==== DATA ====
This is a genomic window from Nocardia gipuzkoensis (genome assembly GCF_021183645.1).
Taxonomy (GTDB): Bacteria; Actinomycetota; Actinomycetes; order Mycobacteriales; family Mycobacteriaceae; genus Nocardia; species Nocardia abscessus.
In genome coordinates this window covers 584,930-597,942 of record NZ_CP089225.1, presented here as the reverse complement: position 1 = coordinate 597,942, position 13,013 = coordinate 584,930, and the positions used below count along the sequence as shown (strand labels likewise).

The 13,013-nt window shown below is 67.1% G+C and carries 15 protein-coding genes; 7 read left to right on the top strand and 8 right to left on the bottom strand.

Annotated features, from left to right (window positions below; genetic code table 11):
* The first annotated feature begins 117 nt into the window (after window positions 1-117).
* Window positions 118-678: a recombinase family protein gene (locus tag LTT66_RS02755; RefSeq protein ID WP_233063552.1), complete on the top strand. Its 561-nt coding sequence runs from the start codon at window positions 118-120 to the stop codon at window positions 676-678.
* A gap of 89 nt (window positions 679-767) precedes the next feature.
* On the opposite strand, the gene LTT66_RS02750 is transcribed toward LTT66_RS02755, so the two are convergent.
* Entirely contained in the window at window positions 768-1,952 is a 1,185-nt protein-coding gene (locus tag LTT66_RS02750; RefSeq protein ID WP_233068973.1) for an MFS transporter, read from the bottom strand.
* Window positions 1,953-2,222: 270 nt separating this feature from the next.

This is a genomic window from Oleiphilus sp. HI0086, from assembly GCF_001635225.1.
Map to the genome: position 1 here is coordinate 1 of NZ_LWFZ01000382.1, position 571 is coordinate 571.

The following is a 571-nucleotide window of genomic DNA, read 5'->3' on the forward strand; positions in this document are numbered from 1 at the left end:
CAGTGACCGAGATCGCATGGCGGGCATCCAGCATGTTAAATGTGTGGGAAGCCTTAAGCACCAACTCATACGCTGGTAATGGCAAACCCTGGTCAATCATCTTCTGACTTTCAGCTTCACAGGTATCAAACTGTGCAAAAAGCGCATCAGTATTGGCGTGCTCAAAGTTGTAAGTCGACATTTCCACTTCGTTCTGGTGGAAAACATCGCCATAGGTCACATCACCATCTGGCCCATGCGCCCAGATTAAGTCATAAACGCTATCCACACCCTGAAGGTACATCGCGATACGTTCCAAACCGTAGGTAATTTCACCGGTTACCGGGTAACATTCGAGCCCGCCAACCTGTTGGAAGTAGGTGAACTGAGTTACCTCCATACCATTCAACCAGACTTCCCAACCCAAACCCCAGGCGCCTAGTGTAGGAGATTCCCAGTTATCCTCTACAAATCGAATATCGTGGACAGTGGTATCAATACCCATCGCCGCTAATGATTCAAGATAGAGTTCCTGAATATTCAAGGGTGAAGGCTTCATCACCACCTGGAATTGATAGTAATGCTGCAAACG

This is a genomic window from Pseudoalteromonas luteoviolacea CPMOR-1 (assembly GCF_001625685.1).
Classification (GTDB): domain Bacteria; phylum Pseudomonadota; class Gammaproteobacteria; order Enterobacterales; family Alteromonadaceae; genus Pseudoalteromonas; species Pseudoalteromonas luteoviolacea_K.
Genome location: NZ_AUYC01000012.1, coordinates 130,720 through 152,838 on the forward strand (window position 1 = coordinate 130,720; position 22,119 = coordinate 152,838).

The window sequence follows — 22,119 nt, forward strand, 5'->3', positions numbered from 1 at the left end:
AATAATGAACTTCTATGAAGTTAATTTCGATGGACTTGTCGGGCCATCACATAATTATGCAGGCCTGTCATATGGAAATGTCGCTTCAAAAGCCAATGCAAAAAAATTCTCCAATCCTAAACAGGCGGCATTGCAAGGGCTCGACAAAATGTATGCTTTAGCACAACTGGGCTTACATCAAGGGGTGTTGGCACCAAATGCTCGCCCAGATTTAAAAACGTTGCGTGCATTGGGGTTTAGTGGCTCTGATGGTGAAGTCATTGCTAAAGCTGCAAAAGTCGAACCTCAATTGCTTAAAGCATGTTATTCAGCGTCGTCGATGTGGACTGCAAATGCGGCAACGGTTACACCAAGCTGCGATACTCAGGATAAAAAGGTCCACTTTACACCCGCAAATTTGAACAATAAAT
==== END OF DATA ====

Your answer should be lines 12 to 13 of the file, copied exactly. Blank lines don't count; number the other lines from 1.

This is a genomic window from Oleiphilus sp. HI0086, from assembly GCF_001635225.1.
Map to the genome: position 1 here is coordinate 1 of NZ_LWFZ01000382.1, position 571 is coordinate 571.